GE – Transportation announced that it welcoms the new Tier 3 and 4 emission regulations issued by the United States’ Environmental Protection Agency (EPA). The new rules govern the emissions of particulate matter (PM) and nitrogen oxides (NOx) generated by new diesel engines in rail and marine applications starting in 2012.
Tier 3 emission standards will take effect in 2012 followed by Tier 4 in 2015. Tier 4 locomotive emission standards will start two years earlier than outlined in previous proposals and thereby lead to significant environmental benefits sooner.
"GE – Transportation welcomes the new and well-conceived Tier 3 and 4 emissions standards," said John M. Dineen, President and CEO of GE – Transportation, a manufacturer of diesel locomotives and marine engines. "The EPA set ambitious targets to lower emissions of particulate matter and nitrogen oxides. We value the EPA’s comprehensive and balanced approach which represents wins for all stakeholders involved. The EPA’s new and tough emission standards will drive technological innovation in our industry to significantly lower emissions."
GE’s transportation business joined an inclusive stakeholder group consisting of government and industry, as well as environmental and community organizations to assist in the development of the new Tier 3 and 4 emission standards.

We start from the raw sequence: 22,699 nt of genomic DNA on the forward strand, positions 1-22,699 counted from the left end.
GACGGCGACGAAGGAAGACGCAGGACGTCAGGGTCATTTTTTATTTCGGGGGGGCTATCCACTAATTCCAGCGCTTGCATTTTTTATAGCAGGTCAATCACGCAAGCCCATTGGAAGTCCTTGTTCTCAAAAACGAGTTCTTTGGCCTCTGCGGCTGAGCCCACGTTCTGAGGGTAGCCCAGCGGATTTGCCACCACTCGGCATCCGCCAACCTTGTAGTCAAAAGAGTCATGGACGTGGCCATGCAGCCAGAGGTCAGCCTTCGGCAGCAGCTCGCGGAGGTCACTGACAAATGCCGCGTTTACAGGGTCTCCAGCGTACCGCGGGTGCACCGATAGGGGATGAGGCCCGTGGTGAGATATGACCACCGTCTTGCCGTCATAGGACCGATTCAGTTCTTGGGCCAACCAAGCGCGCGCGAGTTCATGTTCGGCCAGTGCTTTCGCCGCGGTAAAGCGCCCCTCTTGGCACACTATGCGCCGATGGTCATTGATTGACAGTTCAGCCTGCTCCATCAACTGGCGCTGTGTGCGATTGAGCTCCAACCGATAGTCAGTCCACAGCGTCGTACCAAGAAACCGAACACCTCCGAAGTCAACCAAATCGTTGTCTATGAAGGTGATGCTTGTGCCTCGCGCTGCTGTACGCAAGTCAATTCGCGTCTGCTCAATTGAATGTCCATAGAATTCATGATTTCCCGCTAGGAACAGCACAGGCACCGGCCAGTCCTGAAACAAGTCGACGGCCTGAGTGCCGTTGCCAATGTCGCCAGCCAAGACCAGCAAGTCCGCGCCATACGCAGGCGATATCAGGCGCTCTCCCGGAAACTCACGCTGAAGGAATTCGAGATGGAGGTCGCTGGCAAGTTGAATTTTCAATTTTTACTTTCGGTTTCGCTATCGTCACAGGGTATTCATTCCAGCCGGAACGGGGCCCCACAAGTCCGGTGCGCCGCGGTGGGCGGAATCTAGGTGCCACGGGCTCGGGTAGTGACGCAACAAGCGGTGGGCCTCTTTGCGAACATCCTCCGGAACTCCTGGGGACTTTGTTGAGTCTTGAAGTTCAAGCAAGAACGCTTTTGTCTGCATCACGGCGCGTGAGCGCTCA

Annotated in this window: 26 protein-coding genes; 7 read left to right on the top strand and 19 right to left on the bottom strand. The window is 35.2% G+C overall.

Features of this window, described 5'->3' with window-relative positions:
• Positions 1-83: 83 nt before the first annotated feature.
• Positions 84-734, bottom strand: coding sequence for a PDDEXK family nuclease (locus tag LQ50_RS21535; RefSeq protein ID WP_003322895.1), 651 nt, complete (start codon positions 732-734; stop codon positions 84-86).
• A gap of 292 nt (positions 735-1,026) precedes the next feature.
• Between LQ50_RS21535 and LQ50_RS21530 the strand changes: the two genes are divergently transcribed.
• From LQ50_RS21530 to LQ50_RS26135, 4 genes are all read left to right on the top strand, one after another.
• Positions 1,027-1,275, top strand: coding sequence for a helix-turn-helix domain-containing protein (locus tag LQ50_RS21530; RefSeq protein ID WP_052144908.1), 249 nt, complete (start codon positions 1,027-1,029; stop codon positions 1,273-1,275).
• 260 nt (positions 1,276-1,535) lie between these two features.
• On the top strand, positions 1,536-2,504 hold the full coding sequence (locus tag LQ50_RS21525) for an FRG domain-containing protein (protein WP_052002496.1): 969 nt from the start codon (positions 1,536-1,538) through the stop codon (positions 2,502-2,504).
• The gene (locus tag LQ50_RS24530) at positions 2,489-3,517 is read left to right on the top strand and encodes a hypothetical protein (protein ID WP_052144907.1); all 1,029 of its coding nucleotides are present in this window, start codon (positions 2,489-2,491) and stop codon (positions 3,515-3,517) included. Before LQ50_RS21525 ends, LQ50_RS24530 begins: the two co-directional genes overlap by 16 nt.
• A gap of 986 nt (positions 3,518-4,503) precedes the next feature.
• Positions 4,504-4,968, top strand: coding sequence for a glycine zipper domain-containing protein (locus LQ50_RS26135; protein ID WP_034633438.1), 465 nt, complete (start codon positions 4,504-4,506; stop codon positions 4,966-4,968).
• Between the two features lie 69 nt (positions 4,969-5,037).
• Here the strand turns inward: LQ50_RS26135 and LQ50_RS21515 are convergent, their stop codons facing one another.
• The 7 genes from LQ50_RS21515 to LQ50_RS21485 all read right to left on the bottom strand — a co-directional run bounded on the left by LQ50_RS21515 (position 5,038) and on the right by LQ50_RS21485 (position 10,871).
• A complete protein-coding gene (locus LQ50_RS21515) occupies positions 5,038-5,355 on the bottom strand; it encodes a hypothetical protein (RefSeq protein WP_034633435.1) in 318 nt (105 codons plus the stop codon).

GE – Transportation states that it expects that the EPA’s new emission standards will spawn innovation and benefit its railroad customers and communities worldwide – as much as past regulatory efforts have. In response to the EPA’s Tier 0 through Tier 2 regulations, GE’s transportation business invested approximately $400 million to develop the Evolution® Series locomotive over an eight-year period. Entering the market in 2005, the Evolution Series locomotive is described as the most technologically advanced, fuel-efficient and eco-friendly diesel-electric locomotive in history. It is said to deliver up to 5% higher fuel efficiency and a 40% reduction in emissions over its predecessor. It is claimed that, if every freight locomotive in North America were as clean as GE’s Evolution, the annual reduction of emissions would compare to removing 48 million cars from the road each year.